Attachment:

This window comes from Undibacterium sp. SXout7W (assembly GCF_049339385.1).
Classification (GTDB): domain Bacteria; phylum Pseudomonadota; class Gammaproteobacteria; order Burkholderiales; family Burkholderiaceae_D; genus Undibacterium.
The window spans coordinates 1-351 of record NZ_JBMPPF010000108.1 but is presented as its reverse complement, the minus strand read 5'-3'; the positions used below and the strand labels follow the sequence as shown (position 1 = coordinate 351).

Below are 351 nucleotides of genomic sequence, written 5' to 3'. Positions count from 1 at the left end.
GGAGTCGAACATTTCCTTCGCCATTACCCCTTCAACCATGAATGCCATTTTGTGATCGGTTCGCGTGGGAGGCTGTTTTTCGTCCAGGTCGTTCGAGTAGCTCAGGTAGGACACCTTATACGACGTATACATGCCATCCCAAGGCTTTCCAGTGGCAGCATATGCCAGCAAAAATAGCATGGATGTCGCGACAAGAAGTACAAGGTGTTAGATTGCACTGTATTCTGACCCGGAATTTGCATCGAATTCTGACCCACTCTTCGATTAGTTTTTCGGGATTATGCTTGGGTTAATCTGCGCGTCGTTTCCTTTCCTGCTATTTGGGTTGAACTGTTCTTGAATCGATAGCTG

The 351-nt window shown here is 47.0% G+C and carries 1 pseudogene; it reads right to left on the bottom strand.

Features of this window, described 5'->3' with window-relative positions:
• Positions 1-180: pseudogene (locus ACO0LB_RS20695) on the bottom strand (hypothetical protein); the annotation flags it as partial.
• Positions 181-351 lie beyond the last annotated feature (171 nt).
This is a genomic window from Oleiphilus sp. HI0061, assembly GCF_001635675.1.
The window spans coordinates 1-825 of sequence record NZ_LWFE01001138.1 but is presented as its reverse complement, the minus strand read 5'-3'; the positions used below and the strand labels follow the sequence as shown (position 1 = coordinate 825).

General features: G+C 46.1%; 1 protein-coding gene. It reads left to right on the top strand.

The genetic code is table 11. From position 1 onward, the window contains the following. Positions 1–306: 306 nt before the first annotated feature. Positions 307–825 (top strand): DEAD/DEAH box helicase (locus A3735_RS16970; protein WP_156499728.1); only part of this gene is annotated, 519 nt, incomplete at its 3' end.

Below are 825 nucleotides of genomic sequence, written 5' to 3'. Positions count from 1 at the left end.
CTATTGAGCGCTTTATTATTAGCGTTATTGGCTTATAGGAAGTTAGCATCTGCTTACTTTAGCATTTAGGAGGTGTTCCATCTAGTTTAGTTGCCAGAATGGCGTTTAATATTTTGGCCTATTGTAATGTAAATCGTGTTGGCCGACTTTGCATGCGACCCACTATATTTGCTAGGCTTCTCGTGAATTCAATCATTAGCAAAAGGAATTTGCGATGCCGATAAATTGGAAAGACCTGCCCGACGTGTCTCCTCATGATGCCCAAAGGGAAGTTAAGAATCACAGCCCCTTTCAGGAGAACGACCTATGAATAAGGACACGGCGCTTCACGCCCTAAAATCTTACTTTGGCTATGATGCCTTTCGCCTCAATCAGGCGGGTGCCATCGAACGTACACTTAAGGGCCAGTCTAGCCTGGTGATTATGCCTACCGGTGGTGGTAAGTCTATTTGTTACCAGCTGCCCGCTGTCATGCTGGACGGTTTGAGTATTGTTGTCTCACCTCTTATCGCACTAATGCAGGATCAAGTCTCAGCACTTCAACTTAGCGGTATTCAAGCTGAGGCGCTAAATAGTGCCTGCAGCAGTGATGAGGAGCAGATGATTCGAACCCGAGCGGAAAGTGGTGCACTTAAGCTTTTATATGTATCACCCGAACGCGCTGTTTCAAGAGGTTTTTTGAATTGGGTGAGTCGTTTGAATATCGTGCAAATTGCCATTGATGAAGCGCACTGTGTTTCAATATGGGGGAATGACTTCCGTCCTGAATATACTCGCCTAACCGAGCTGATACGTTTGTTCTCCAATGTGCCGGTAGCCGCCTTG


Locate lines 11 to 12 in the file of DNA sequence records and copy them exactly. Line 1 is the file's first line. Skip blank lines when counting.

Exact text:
The window spans coordinates 1-825 of sequence record NZ_LWFE01001138.1 but is presented as its reverse complement, the minus strand read 5'-3'; the positions used below and the strand labels follow the sequence as shown (position 1 = coordinate 825).

General features: G+C 46.1%; 1 protein-coding gene. It reads left to right on the top strand.